1) generate a sha512 sum of the tar to $bkname.sha512; so you can validate that your data is intact

2) generate a filelist of the content of the tar with filesize to $bkname.lst

3) buffer the tar file to prevent shoe-shining the tape (I use 4GB for lto3(80mb/sec), 8gb for lto4 (120mb/sec), 3Tb usb3 disks support those speed, else I use 3x2tb raidz.

4) show buffer in/out speed and used space in the buffer

5) show progress bar with time approximation using pv

ADD :

To eject the tape :

; sleep 75; mt-st -f /dev/nst0 rewoffl

TODO:

1) When using old tapes, if the buffer is full and the drive slows down, it means the tape is old and would need to be replaced instead of wiping it and recycling it for an other backup. Logging where and when it slows down could provide good information on the wear of the tape. I don't know how to get that information from the mbuffer output and to trigger a "This tape slowed down X times at Y1gb, Y2gb, Y3gb down to Zmb/s for a total of 30sec. It would be wise to replace this tape next time you want to write to it."

2) Fix filesize approximation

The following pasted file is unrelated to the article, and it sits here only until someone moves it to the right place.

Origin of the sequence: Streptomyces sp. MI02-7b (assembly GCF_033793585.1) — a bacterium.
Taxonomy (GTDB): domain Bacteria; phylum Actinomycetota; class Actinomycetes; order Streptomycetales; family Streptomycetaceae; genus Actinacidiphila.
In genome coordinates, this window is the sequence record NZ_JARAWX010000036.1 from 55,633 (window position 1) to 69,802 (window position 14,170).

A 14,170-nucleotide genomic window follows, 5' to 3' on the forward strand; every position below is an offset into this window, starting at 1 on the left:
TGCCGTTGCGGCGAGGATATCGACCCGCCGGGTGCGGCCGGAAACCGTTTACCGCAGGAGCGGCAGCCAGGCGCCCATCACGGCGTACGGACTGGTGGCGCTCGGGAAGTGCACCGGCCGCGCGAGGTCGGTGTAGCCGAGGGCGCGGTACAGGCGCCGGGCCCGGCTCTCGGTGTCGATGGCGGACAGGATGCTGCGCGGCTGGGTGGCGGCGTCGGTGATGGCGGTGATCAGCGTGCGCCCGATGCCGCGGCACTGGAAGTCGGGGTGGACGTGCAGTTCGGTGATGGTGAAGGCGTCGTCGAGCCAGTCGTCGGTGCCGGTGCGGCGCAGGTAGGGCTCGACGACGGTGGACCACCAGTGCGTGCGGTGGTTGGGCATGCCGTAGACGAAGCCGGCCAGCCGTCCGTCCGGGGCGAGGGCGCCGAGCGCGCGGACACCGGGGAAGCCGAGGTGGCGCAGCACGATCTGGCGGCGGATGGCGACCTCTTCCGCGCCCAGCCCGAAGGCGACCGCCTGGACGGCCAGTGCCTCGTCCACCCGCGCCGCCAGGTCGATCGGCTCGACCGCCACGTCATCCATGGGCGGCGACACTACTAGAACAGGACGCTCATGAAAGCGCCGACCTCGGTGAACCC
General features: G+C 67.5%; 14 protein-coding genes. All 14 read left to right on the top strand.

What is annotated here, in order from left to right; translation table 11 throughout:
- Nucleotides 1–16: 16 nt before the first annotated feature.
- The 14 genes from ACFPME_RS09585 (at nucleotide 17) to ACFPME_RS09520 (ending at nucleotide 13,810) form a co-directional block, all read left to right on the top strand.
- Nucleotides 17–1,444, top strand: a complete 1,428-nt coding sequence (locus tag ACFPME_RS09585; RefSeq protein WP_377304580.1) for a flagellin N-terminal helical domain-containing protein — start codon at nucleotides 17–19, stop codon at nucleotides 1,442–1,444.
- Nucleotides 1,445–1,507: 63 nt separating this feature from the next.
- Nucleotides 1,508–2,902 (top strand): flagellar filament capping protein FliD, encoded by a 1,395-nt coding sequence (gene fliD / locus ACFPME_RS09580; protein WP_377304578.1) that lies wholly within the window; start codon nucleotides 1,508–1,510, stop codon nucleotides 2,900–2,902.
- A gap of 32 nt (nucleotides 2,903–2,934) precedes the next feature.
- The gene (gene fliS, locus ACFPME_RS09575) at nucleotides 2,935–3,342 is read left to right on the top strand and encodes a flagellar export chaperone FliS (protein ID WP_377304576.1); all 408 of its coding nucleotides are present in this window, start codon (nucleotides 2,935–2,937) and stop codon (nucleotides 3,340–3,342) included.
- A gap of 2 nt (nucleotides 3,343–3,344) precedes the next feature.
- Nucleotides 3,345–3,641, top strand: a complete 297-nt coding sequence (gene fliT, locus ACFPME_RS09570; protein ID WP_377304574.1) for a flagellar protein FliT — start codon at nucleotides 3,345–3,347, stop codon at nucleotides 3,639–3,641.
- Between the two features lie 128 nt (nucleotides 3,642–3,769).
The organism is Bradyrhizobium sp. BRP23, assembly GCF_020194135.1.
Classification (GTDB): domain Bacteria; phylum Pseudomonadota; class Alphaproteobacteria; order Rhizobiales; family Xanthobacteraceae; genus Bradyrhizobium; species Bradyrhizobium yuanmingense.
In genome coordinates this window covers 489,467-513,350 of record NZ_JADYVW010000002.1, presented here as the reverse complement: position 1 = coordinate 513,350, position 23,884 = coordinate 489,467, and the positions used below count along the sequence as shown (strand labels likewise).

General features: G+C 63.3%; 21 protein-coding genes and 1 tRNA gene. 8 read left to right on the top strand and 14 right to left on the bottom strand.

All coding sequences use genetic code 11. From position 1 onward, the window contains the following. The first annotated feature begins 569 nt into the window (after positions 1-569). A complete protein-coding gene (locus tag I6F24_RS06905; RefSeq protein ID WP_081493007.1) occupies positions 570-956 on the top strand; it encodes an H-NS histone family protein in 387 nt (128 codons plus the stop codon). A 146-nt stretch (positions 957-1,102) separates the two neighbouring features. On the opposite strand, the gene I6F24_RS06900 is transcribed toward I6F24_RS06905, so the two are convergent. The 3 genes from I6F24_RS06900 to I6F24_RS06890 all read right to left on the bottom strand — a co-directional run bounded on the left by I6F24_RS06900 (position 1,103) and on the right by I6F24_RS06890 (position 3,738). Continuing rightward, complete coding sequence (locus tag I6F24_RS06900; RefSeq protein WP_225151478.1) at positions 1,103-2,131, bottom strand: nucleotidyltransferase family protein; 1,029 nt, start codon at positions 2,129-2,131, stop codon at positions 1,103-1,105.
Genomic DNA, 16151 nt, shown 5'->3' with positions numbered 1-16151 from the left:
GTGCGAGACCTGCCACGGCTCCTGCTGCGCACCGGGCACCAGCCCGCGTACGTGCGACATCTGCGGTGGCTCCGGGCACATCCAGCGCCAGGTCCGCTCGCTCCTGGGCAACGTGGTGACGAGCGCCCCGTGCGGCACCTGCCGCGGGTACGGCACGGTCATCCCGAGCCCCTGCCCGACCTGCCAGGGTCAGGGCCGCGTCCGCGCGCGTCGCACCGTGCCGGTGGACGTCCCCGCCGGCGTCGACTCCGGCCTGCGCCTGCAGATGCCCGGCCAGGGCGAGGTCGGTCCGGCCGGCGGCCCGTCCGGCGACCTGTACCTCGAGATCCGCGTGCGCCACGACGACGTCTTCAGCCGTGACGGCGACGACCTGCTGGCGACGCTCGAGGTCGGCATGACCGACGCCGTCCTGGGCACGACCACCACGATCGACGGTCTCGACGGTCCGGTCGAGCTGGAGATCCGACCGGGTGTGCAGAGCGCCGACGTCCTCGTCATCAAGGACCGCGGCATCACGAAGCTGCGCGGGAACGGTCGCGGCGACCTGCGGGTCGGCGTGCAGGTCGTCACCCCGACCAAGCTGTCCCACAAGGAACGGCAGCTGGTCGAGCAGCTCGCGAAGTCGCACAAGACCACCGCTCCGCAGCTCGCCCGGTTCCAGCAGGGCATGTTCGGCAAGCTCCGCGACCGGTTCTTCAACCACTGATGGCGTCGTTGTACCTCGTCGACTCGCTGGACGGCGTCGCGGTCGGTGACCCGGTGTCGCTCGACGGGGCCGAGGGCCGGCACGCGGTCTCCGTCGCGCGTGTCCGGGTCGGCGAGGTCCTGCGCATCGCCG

3) Save all the output to $bkname.log with progress update being new lines. (any one have an idea?)

4) Support spanning on multiple tape.

5) Replace tar format with something else (dar?); looking at xar right now (https://code.google.com/p/xar/), xml metadata could contain per file checksum, compression algorithm (bzip2, xv, gzip), gnupg encryption, thumbnail, videopreview, image EXIF... But that's an other project.

TIP:

1) You can specify the width of the progressbar of pv. If its longer than the terminal, line refresh will be written to new lines. That way you can see if there was speed slowdown during writing.

2) Remove the v in tar argument cvf to prevent listing all files added to the archive.

3) You can get tarsum (http://www.guyrutenberg.com/2009/04/29/tarsum-02-a-read-only-version-of-tarsum/)

and add >(tarsum --checksum sha256 > $bkname_list.sha256) after the tee to generate checksums of individual files !